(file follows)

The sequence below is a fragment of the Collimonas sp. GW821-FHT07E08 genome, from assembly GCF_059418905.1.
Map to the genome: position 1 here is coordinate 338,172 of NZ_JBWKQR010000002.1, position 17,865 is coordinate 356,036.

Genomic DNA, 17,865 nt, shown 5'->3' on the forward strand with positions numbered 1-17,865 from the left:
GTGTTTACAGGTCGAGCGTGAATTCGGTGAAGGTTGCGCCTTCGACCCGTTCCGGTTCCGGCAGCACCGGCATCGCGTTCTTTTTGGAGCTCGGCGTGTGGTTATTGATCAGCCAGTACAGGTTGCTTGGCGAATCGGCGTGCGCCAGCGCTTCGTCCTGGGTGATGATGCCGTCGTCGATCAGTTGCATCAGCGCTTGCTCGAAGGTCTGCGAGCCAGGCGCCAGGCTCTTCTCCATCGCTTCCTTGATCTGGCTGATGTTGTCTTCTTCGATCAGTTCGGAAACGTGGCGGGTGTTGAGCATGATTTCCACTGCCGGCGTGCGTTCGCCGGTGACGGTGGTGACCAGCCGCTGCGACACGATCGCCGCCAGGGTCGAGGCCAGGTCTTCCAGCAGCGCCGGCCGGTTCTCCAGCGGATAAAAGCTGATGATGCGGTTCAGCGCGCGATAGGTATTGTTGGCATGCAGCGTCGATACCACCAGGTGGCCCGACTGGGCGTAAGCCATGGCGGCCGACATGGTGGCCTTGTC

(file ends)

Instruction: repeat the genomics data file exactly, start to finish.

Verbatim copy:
The sequence below is a fragment of the Collimonas sp. GW821-FHT07E08 genome, from assembly GCF_059418905.1.
Map to the genome: position 1 here is coordinate 338,172 of NZ_JBWKQR010000002.1, position 17,865 is coordinate 356,036.

Genomic DNA, 17,865 nt, shown 5'->3' on the forward strand with positions numbered 1-17,865 from the left:
GTGTTTACAGGTCGAGCGTGAATTCGGTGAAGGTTGCGCCTTCGACCCGTTCCGGTTCCGGCAGCACCGGCATCGCGTTCTTTTTGGAGCTCGGCGTGTGGTTATTGATCAGCCAGTACAGGTTGCTTGGCGAATCGGCGTGCGCCAGCGCTTCGTCCTGGGTGATGATGCCGTCGTCGATCAGTTGCATCAGCGCTTGCTCGAAGGTCTGCGAGCCAGGCGCCAGGCTCTTCTCCATCGCTTCCTTGATCTGGCTGATGTTGTCTTCTTCGATCAGTTCGGAAACGTGGCGGGTGTTGAGCATGATTTCCACTGCCGGCGTGCGTTCGCCGGTGACGGTGGTGACCAGCCGCTGCGACACGATCGCCGCCAGGGTCGAGGCCAGGTCTTCCAGCAGCGCCGGCCGGTTCTCCAGCGGATAAAAGCTGATGATGCGGTTCAGCGCGCGATAGGTATTGTTGGCATGCAGCGTCGATACCACCAGGTGGCCCGACTGGGCGTAAGCCATGGCGGCCGACATGGTGGCCTTGTC